In nearly all of the world's typical teenager movies, the age range of thirteen to eighteen seems so fun and rebellious in such entertaining ways. Even adults, and often older children, stereotype us. Everyone thinks that we go to wild parties every Friday night and drink stolen booze, sneak back into the house, staggering drunk, at three in the morning and end up with disgusting hangovers the day after. That we girls wear loads of makeup and dress up for school. Yes, some teenagers do those sorts of reckless, irresponsible, and fun things. We're not all like that though.
I'm an introvert. I eat lunch alone but it's not because I'm a loner or anything of such resemblance. I like to eat alone; I don't have to worry about keeping up a conversation and managing to eat all my food in the short amount of time given. It does get depressing and sometimes boring to not have anyone to talk to at times. For some reason I keep thinking that I don't have any friends when, really, I just have two, or maybe three. I must admit to one thing although: I'm jealous; I'm jealous of those girls who younger kids would call "popular"; the girls who have a lot of friends who they constantly hang out with, the girls who get invited to parties and have to sneak back into the house without getting caught, the girls who like to talk and are always flirting with guys, and, overall, the girls who seem to be the perfect teenagers.
So much pressure is put on us; the teens who feel just like I. It seems as though my parents had more fun in high school than me. I remember being fully submitted to the idealism of being a girl in high school; all those movies I've seen about girls having lots of friends and having sleepovers all the time. It made me expect so much of being a teenager. So when I began my first year of high school I could feel disappointment spreading through my body the very second I reverted to my unsocial self and hid behind my shield of introversion. My "social status" was on the polar opposite of "popularity" and I hurt myself emotionally at times, scapegoating myself for where I am now.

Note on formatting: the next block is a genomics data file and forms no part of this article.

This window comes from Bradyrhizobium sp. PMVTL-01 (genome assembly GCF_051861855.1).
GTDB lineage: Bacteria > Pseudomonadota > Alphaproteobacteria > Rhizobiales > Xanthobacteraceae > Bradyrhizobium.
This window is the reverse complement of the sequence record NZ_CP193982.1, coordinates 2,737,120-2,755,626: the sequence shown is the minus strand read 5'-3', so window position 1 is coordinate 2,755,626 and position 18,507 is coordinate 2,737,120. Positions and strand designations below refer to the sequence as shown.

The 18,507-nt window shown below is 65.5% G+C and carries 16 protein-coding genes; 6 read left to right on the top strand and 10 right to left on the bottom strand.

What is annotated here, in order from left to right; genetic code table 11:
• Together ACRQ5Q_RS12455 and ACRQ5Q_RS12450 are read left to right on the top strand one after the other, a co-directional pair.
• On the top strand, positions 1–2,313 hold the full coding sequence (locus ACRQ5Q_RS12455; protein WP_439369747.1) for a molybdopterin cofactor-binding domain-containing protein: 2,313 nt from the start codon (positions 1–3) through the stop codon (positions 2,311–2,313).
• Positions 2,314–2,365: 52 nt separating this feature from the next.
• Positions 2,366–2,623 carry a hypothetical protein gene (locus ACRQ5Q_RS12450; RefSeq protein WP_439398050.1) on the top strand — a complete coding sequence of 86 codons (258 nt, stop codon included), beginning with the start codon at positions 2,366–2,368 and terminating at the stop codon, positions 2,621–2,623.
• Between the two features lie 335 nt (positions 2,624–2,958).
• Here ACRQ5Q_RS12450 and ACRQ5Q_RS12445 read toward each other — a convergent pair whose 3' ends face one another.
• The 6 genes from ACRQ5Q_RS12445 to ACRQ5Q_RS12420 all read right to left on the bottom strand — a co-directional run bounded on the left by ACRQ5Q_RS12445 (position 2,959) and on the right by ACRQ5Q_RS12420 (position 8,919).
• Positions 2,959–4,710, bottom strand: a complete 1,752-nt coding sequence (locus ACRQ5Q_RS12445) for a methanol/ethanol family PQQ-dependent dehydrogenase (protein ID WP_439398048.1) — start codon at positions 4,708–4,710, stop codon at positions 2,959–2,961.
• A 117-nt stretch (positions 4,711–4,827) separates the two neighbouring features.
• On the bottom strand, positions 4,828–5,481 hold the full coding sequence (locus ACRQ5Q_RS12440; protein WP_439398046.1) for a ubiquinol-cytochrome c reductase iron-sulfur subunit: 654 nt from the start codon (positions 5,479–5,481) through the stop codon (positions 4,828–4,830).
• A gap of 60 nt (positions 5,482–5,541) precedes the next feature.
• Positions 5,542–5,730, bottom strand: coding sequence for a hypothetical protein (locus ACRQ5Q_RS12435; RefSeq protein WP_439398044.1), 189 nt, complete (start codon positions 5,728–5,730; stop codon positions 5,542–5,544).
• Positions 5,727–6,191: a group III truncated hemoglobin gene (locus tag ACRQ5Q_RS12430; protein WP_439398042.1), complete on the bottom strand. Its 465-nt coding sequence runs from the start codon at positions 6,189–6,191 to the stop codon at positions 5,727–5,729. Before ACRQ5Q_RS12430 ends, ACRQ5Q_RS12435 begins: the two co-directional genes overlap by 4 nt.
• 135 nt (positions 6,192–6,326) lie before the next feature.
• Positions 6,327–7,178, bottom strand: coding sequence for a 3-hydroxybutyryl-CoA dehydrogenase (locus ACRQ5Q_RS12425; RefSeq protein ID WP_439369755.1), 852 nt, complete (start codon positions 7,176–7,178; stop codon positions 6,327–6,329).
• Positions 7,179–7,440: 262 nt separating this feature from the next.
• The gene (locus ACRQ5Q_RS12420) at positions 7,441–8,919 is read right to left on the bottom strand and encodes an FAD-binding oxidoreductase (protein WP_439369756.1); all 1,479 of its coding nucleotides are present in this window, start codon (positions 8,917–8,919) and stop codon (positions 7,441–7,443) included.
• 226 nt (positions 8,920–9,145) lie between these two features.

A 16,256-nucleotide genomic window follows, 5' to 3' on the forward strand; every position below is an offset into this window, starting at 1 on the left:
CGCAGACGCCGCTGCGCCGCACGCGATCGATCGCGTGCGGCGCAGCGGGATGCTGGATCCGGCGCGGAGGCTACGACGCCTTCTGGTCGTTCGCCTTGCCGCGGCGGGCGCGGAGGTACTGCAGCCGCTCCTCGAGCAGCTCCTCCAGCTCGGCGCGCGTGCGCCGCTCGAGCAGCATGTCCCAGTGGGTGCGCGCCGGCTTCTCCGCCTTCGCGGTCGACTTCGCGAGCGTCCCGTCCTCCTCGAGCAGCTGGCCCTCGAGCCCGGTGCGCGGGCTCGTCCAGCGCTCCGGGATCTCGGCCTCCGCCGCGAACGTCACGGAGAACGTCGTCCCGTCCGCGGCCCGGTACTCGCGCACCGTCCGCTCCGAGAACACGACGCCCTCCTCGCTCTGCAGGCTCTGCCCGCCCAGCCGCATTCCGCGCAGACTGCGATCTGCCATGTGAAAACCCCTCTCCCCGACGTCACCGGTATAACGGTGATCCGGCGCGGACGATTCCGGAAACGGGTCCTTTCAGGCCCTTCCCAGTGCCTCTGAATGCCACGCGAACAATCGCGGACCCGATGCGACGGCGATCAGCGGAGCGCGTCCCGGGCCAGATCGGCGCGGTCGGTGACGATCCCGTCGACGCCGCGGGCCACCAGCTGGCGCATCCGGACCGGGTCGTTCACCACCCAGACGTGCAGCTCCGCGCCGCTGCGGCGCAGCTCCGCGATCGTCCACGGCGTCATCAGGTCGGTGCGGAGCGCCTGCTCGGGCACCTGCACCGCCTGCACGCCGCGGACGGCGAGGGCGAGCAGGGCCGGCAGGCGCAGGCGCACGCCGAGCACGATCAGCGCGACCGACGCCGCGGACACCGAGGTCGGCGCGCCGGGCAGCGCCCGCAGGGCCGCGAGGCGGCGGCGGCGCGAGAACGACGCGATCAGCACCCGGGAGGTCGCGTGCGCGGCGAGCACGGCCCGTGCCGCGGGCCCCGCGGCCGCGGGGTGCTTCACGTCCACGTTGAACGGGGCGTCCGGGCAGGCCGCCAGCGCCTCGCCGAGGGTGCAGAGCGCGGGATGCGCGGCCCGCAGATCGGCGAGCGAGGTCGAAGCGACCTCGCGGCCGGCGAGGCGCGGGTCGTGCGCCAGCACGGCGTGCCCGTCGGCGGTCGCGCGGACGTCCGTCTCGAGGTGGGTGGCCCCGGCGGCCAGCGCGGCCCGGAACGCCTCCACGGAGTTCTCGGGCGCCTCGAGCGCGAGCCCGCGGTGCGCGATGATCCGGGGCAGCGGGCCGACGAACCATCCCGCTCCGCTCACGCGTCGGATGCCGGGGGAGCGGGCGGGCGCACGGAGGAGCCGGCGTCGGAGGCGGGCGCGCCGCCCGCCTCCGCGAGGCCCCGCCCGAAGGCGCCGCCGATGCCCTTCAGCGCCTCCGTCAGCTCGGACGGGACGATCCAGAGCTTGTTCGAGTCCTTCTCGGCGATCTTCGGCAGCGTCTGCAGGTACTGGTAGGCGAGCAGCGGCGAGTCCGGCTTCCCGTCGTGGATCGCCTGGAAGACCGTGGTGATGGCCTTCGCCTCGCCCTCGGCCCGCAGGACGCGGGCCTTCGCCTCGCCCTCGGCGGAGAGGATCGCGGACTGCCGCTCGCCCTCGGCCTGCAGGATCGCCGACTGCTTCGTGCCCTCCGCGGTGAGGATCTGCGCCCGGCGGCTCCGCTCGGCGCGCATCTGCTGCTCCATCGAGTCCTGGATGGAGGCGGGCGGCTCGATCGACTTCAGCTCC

I've overheard several conversations over my time at school. Of them, those said between the social girls with many friends were often those that caused me to admire them and, at the same time, uprose a twinge of certain jealousy hidden away within me. Topics varied but most were all matching the teenager stereotype; some girls made out with all of their guy friends, some had already had sex at the age of fifteen, some got high in between classes with a friend, and some have been on dates with way older guys. The jealousy I try to store away keeps surfacing; the jealousy that drives me insane sometimes and makes me crave drama, bizarre events, and gossip in my life. I admire the girls who can do what they do yet I wish constantly that I could be "one of them" for at least a day.
Fourteen going on fifteen is a huge and small, brave and scary number that is often violently stereotyped, pressurized, and expected much of. Not only is the unwanted reality suppressed in a box and stored away on the top shelf making you jump and climb in immense efforts trying to reach it, the box is prettied in bows and glitter and false positivity and admiration. It makes you want to crave the box more and more, to be what's in the box; the "ideal" fourteen going on fifteen.
I'm an introvert.
The tie in of the social atmosphere. Great detail if you were to expand you could put more about things that change from fourteen to fifteen.